It doensn't look good...
By Chad Previch
TULSA — The unearthing of a 1957 Plymouth Belvedere brought tears and gasps from witnesses this morning.
The car looks "pretty pitiful,” said Tulsarama coordinator Paula Hale, whose view into the vault brought tears to her eyes.
"I just lived and breathed it for so long,” she said, weeping.
The car was buried in 1957 as part of Tulsa's state semicentennial celebration, to be opened during 2007, the state's centennial.
The vault was opened this morning to give hazardous materials experts a chance to inspect the contents of the vault, including gas and oil stowed in case those fuels and lubricants were not still in use in 2007.
Though it was sealed, water seeped into the vault. The level was up to the car's fenders, said HAZMAT Capt. Randy Springs.
The car was still wrapped in a protective covering, which was caked in mud, he said.
Springs said nothing hazardous was found in the vault, just some hydrocarbons from the oil and gas.
Excavators found evidence that water could have been to the top of the vault at one point, said Art Couch, who is heading up the unearthing project.
"I don't know how bad it is, but it's not good,” Couch said. "We were hoping it would be dry in there. The concrete must not have been as good as we hoped it was. It had some failures over the years; the concrete didn't hold.”
About 70 spectators watched proceedings through the fence on the Tulsa County Courthouse lawn.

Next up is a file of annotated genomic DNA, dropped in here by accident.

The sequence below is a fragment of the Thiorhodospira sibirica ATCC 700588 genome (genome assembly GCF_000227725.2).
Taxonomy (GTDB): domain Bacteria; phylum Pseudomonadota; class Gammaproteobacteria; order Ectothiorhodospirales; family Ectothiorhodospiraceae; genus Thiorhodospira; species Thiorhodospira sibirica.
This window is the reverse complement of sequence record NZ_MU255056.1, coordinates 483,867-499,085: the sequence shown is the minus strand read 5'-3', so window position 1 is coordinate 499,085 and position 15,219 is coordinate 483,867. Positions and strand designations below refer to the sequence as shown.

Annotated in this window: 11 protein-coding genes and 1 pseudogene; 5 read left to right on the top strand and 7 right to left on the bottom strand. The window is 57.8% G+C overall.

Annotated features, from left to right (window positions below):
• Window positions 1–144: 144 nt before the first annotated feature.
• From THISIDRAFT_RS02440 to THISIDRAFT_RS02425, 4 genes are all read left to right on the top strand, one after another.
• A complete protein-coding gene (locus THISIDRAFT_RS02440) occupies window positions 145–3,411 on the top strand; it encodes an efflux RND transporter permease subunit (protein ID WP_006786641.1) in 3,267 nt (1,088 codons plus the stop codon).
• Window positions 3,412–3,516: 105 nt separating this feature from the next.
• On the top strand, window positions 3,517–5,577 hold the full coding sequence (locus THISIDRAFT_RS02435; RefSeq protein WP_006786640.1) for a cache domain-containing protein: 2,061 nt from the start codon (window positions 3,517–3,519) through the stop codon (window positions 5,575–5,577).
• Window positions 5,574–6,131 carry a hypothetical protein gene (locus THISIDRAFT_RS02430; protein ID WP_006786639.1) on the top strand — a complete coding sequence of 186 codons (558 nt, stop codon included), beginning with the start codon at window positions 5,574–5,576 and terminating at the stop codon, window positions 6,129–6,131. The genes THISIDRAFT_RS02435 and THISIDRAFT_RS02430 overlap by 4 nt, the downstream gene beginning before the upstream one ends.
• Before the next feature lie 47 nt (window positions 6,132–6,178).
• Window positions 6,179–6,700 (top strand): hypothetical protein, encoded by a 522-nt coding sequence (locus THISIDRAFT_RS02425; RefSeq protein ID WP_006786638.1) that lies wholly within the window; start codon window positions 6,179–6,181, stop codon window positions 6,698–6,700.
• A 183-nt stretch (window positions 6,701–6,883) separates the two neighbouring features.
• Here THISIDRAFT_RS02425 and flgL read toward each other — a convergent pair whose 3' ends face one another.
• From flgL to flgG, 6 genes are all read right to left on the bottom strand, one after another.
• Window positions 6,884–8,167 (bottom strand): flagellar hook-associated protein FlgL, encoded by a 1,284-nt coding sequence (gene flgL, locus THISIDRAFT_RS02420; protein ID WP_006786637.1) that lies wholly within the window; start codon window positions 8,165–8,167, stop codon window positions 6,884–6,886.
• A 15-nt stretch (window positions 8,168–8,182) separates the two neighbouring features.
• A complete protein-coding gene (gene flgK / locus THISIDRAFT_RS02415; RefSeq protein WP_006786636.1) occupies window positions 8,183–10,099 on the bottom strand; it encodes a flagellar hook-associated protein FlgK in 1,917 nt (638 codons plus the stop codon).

Officials retreated to discuss what to do next. Another article:
The vault in which Tulsa buried a Plymouth Belvedere 50 years ago was built to withstand a nuclear attack.
Water, apparently, not so much.
Workers lifted the vault's lid Wednesday morning to find about two feet of standing water and indications the vault may have been filled to the rim sometime during the past half-century.
The car itself remained encased in several layers of purportedly water-tight material, its precise condition a mystery. The outline of the Belvedere's trademark tailfins was clearly visible under the coverings, but hopes for recovering the car in something like pristine condition faded.
Rain at mid-morning brought work at the site to a halt. The vault was covered
with a canopy and opaque plastic attached to the chain link fence surrounding to keep spectators from looking in. Workers hoped to assess the condition of the steel skid supporting the Belvedere.
The condition of the time capsule, which in appearance resembles a small propane tank, was not clear.
The discovery of water in the vault was particularly difficult for the scores of volunteers who have worked for more than 18 months on the car's excavation. Their chairwoman, Sharon King Davis, wiped away a tear as she surveyed the vault.
She brightened a few minutes later, though, and said, "The party goes on!"
In addition to Friday's unearthing and unveiling activities, two Tulsarama car shows featuring 500 classic automobiles and a Saturday night sock hop are scheduled for the weekend.PICTURESREAD ABOUT ITMOVIE